Alexander ‘Sasha’ Shulgin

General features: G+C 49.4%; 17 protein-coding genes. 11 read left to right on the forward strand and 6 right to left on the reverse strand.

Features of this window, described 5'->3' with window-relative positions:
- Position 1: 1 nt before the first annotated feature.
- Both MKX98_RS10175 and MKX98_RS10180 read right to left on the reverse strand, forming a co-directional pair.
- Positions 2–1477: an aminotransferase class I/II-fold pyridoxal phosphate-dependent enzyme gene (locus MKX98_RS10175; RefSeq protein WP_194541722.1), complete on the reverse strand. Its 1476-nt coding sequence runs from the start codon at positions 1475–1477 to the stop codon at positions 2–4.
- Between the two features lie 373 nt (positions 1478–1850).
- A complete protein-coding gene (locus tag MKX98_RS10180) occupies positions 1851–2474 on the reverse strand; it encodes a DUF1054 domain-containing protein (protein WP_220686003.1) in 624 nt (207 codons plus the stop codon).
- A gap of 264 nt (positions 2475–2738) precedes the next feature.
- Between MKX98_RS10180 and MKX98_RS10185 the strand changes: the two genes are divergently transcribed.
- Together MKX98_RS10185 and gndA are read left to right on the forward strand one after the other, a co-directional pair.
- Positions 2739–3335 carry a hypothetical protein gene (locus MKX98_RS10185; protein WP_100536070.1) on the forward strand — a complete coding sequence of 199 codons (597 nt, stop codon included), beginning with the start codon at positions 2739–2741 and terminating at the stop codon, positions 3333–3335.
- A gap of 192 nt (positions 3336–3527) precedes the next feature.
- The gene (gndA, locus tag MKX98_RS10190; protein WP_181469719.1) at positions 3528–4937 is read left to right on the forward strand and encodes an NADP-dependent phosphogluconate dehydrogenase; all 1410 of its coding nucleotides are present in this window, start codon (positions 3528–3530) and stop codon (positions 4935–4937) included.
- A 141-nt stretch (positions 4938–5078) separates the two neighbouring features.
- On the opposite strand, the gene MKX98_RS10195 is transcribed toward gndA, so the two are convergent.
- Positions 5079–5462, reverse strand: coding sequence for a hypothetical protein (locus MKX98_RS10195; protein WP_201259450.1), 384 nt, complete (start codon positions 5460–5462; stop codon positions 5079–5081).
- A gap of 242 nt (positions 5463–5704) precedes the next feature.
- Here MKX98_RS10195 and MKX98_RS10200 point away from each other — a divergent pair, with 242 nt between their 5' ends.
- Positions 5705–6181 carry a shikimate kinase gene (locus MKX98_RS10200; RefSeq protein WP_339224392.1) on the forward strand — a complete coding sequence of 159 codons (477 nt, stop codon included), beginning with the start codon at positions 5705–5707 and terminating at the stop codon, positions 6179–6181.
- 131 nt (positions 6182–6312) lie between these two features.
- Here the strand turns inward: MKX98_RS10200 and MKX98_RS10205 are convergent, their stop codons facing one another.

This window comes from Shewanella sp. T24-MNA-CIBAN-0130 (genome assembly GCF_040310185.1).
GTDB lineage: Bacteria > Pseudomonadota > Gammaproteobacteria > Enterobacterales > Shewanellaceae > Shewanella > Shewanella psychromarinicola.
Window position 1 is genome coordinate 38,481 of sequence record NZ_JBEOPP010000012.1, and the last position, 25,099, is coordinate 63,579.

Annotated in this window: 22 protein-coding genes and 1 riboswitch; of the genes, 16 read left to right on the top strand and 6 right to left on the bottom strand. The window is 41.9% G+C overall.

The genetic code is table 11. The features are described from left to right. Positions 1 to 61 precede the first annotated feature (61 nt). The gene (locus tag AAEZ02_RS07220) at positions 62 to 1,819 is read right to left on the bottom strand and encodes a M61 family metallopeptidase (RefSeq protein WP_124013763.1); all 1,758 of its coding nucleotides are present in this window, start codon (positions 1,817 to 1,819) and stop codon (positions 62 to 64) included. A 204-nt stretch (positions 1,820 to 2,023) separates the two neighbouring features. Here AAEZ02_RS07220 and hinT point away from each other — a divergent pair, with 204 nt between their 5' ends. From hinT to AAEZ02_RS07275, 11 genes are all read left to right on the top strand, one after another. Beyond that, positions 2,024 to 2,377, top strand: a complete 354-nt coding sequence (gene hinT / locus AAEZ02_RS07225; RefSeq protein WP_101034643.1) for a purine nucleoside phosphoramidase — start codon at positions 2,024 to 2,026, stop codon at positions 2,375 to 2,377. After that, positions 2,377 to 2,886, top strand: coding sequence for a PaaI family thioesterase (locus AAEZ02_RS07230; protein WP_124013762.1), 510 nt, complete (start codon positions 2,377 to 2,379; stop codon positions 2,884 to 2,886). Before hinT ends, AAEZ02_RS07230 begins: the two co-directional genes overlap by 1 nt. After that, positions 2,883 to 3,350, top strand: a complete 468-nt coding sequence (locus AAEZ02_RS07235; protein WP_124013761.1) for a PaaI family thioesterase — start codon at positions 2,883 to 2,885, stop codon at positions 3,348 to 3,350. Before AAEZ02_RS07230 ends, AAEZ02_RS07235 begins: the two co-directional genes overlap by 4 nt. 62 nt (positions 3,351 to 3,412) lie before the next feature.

Studies: John Hopkins: Hallucinogenic drug found in ‘magic mushrooms’ eases depression, anxiety in people with life-threatening cancer. In a small double-blind study, Johns Hopkins researchers report that a substantial majority of people suffering cancer-related anxiety or depression found considerable relief for up to six months from a single large dose of psilocybin—the active compound in hallucinogenic “magic mushrooms.”   John Hopkins: Study explores the enduring positive, negative consequences of ingesting ‘magic mushrooms’ In a survey of almost 2,000 people who said they had a past negative experience when taking “magic mushrooms” containing the hallucinogen psilocybin, more than 10 percent said they believed their worst “bad trip” had put themselves or others in harm’s way, according to researchers at Johns Hopkins. A substantial majority of survey respondents called their most distressing episode one of the top 10 biggest challenges of their lives, though most also reported the experience to be “meaningful” or “worthwhile,” with half of these positive responses claiming it as one of the most valuable experiences in their life.   Clinical Interpretations of Patient Experience in a Trial of Psilocybin-Assisted Psychotherapy for Alcohol Use Disorder After a hiatus of some 40 years, clinical research has resumed using classic hallucinogens to treat addiction. After completing a small open-label feasibility study, we are currently conducting a double-blind placebo-controlled clinical trial of psilocybin-assisted treatment of alcohol use disorder. Although treatment effects cannot be analyzed until the study is complete, descriptive case studies provide a useful window into the therapeutic process of psychedelic-assisted treatment of addiction. Here we describe three participants’ treatment trajectories in the ongoing trial to illustrate the range of experiences and persisting effects of psilocybin treatment. Although it is difficult to generalize from a few cases, several qualitative conclusions can be drawn from the data presented here. Although participants often find it difficult to describe much of their psilocybin experience, pivotal moments tend to be individualized, extremely vivid, and memorable. Often, the qualitative content extends beyond the clinical problem that is being addressed. The participants discussed in this paper experienced acute and lasting alterations in their perceptions of self, in the quality of their baseline consciousness, and their relationship with alcohol and drinking. In these cases, experiences of catharsis, forgiveness, self-compassion, and love were at least as salient as classic mystical content. Finally, feelings of increased “spaciousness” or mindfulness and increased control over choices and behaviour were reported following the drug administration sessions. Ultimately, the psilocybin-assisted treatment appears to elicit experiences that are extremely variable yet seem to meet the individual’s particular needs.   Long-term follow-up of psilocybin-facilitated smoking cessation.   All 15 participants completed a 12-month follow-up, and 12 (80%) returned for a long-term (≥16 months) follow-up, with a mean interval of 30 months (range = 16-57 months) between target-quit date (i.e., first psilocybin session) and long-term follow-up. At 12-month follow-up, 10 participants (67%) were confirmed as smoking abstinent. At long-term follow-up, nine participants (60%) were confirmed as smoking abstinent. At 12-month follow-up, 13 participants (86.7%) rated their psilocybin experiences among the five most personally meaningful and spiritually significant experiences of their lives. CONCLUSION: These results suggest that psilocybin holds considerable promise in promoting long-term smoking abstinence in the context of a structured treatment program. The present study adds to recent and historical evidence suggesting high success rates when using classic psychedelics in addiction treatment. Further research investigating the psilocybin-facilitated treatment of substance use disorders is warranted.   Single versus repeated sessions of ketamine-assisted psychotherapy for people with heroin dependence.   Safety, tolerability, and efficacy of psilocybin in 9 patients with obsessive-compulsive disorder.   Report on psychoactive drug use among adolescents using ayahuasca within a religious context.   Ketamine psychotherapy for heroin addiction: immediate effects and two-year follow-up. “I am not here to build a business; I am not here to build a corporation; I am not here to build Schools; I am not here to build churches—I am no Mother Theresa. What I will do is—lead a legacy.” #FreeDemocracy #FightThePower